The MIT Sloan School of Management says it won’t require standardized test scores for the upcoming admissions cycle. Chiefly, because the ongoing pandemic continues to present challenges for applicants to take a standardized test. The admissions team wanted to address potential inequities for applicants affected by limited re-opening of testing centers worldwide.
Here’s what the school had to say about the decision:
The AdCom team will review applications holistically and take into account many different factors in the application. It will review submitted material “as is and without negative inferences.”
The move affects multiple programs. Namely, the MBA, MBA Early Admission, Leaders for Global Operations, Sloan Fellows MBA, Master of Finance, and Master of Business Analytics programs.
MIT Sloan has also made this decision out of concern for applicants with compromised immune systems who cannot safely sit for an exam. Additionally, the AdCom expressed concern about the possibility of new test center closures resulting from a second COVID-19 wave.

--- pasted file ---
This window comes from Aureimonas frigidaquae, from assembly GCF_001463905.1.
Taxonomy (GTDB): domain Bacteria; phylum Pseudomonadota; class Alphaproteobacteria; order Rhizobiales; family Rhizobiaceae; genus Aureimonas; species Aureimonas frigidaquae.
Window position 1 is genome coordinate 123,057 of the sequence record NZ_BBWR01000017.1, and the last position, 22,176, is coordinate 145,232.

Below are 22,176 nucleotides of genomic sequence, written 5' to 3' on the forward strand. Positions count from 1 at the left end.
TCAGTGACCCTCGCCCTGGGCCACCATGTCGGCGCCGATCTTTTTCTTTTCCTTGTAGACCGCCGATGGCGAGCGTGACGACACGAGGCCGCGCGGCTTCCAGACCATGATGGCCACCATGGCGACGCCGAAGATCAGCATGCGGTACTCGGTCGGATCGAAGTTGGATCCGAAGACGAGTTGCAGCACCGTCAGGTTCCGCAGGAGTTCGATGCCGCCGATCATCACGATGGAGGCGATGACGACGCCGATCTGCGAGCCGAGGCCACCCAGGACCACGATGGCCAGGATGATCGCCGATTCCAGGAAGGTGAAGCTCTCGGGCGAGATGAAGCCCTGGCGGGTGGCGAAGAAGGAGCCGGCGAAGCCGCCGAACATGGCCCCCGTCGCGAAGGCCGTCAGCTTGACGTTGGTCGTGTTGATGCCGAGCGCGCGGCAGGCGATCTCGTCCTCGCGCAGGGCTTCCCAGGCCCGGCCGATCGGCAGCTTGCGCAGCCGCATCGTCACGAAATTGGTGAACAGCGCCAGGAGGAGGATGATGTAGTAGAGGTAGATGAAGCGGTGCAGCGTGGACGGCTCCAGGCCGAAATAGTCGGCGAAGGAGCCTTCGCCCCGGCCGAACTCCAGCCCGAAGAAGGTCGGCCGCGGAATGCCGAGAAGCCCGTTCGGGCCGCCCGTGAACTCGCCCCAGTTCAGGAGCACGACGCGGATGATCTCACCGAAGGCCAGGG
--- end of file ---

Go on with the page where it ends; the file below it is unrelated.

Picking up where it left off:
MIT Sloan says this decision is an example of principled leadership. Also, the school believes it is simply the right thing to do.
We are committed to making the best and most informed decision and feel confident that comparable factors (such as grades, undergraduate majors, advanced degrees, professional certifications, non-degree coursework, etc.) give us the data we need to make an admissions decision.
Applicants should note this change applies only for the 2020-2021 admissions cycle. MIT Sloan has one of the highest ratios of applicants per seat available among business schools in the world. The school does not expect this update to change that. Rather, the admissions committee feels it will provide a “level playing field” for all applicants, no matter how this pandemic has affected their lives.